According to a recent Wired article VC firms are having a difficult time finding start-ups that need their money. Simply put, there are not enough start-ups out there in need of large cash injections.
As companies become cheaper to launch, fewer entrepreneurs need the kind of cash infusions that VCs provide. And angel investors are encroaching on VCs’ turf by throwing more money at early-stage companies; in 2006, angels pumped a total of $26 billion into 51,000 startups, up from $18 billion in 2003. At the same time, large companies are snapping up Web businesses before these startups ever see a second or third round of funding.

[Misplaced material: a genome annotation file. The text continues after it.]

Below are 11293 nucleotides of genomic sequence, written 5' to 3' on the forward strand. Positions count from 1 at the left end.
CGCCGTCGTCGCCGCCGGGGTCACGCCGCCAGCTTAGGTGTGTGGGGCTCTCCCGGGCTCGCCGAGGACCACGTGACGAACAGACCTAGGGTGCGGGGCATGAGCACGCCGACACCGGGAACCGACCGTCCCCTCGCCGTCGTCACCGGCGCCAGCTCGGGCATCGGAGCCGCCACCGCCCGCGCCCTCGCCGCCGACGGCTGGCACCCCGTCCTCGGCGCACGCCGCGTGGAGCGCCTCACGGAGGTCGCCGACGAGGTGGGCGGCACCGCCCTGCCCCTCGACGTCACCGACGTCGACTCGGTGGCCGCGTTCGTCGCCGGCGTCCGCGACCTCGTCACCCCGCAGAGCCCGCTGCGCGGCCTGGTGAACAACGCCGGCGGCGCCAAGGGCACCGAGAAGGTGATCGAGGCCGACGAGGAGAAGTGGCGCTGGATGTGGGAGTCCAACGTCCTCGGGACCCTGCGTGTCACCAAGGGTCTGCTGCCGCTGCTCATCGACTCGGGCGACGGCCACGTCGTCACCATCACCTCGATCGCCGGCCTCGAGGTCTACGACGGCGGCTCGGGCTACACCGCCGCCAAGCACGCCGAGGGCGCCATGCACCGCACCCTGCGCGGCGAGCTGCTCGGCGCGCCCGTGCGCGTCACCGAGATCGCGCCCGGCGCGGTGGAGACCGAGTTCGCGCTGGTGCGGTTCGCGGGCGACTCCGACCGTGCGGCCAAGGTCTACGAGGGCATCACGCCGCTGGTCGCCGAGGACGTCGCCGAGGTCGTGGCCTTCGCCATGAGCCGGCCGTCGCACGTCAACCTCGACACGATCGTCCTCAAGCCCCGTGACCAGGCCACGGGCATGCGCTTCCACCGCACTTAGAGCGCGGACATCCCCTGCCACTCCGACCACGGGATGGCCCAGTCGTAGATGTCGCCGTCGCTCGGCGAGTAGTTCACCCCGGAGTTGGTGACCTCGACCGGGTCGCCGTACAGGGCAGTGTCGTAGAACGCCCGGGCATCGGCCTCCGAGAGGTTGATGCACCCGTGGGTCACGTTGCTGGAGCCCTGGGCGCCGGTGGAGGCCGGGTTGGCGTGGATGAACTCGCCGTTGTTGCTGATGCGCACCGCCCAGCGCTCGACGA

The article mentions several reasons for this huge pile of unused cash, but never mentions the possibility that modern start-ups are being run more efficiently than the mythical champagne-soaked, Ferrari-fueled start-ups of yore.
Angel investors, marketing via social networks, affordable hosting and distribution have certainly made things much cheaper for entrepreneurs to create and spread their product or service. However, I think start-ups have become more efficient than they used to be.
Am I imagining this?